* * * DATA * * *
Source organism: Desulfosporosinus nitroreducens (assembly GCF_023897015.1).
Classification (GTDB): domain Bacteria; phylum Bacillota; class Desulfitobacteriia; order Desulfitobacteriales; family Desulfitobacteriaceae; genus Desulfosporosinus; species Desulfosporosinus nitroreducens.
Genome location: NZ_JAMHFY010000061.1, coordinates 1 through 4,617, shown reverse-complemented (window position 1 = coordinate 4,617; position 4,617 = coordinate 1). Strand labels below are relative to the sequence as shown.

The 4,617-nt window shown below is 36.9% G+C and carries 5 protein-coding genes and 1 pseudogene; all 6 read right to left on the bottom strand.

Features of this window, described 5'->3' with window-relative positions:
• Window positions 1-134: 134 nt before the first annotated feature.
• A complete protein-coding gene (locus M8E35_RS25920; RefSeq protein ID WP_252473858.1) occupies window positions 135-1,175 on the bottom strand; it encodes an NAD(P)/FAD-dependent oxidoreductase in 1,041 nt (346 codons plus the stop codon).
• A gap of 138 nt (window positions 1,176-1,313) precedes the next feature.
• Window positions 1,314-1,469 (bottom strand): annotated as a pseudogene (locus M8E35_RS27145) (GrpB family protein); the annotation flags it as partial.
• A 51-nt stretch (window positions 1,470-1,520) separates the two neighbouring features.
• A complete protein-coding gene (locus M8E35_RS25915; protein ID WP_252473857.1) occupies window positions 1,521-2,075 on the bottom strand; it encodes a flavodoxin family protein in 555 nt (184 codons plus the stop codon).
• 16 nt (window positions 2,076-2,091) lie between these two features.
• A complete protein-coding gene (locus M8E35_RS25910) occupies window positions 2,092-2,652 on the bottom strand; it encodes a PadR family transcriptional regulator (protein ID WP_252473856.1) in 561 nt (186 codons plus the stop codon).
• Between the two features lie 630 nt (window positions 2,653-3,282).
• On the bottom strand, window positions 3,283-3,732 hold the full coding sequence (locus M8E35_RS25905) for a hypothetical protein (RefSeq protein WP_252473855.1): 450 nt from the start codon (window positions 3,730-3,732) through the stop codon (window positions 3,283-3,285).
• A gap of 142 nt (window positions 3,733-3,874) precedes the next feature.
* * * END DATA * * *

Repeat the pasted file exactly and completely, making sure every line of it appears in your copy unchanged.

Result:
Source organism: Desulfosporosinus nitroreducens (assembly GCF_023897015.1).
Classification (GTDB): domain Bacteria; phylum Bacillota; class Desulfitobacteriia; order Desulfitobacteriales; family Desulfitobacteriaceae; genus Desulfosporosinus; species Desulfosporosinus nitroreducens.
Genome location: NZ_JAMHFY010000061.1, coordinates 1 through 4,617, shown reverse-complemented (window position 1 = coordinate 4,617; position 4,617 = coordinate 1). Strand labels below are relative to the sequence as shown.

The 4,617-nt window shown below is 36.9% G+C and carries 5 protein-coding genes and 1 pseudogene; all 6 read right to left on the bottom strand.

Features of this window, described 5'->3' with window-relative positions:
• Window positions 1-134: 134 nt before the first annotated feature.
• A complete protein-coding gene (locus M8E35_RS25920; RefSeq protein ID WP_252473858.1) occupies window positions 135-1,175 on the bottom strand; it encodes an NAD(P)/FAD-dependent oxidoreductase in 1,041 nt (346 codons plus the stop codon).
• A gap of 138 nt (window positions 1,176-1,313) precedes the next feature.
• Window positions 1,314-1,469 (bottom strand): annotated as a pseudogene (locus M8E35_RS27145) (GrpB family protein); the annotation flags it as partial.
• A 51-nt stretch (window positions 1,470-1,520) separates the two neighbouring features.
• A complete protein-coding gene (locus M8E35_RS25915; protein ID WP_252473857.1) occupies window positions 1,521-2,075 on the bottom strand; it encodes a flavodoxin family protein in 555 nt (184 codons plus the stop codon).
• 16 nt (window positions 2,076-2,091) lie between these two features.
• A complete protein-coding gene (locus M8E35_RS25910) occupies window positions 2,092-2,652 on the bottom strand; it encodes a PadR family transcriptional regulator (protein ID WP_252473856.1) in 561 nt (186 codons plus the stop codon).
• Between the two features lie 630 nt (window positions 2,653-3,282).
• On the bottom strand, window positions 3,283-3,732 hold the full coding sequence (locus M8E35_RS25905) for a hypothetical protein (RefSeq protein WP_252473855.1): 450 nt from the start codon (window positions 3,730-3,732) through the stop codon (window positions 3,283-3,285).
• A gap of 142 nt (window positions 3,733-3,874) precedes the next feature.